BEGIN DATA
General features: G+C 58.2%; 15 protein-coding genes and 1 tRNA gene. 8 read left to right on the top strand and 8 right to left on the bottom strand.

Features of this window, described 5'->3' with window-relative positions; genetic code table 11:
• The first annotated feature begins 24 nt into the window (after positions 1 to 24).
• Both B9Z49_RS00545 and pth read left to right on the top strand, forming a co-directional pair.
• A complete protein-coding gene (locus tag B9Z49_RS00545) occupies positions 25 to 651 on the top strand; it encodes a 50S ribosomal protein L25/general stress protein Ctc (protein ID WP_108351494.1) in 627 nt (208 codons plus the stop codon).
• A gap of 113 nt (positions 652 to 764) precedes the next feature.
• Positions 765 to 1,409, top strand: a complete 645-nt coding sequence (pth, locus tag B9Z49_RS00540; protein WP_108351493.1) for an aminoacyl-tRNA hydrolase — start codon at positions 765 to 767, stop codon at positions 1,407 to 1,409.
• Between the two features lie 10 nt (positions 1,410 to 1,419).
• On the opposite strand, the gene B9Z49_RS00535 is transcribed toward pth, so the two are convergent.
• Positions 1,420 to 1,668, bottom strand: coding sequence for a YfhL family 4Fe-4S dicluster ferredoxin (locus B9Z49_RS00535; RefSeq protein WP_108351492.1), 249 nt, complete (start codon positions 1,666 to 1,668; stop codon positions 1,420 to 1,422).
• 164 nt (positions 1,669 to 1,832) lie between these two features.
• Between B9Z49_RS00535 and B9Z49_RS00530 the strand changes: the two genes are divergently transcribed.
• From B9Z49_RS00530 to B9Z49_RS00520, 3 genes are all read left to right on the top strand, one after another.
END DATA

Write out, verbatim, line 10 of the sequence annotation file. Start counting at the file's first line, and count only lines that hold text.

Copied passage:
• Positions 1,420 to 1,668, bottom strand: coding sequence for a YfhL family 4Fe-4S dicluster ferredoxin (locus B9Z49_RS00535; RefSeq protein WP_108351492.1), 249 nt, complete (start codon positions 1,666 to 1,668; stop codon positions 1,420 to 1,422).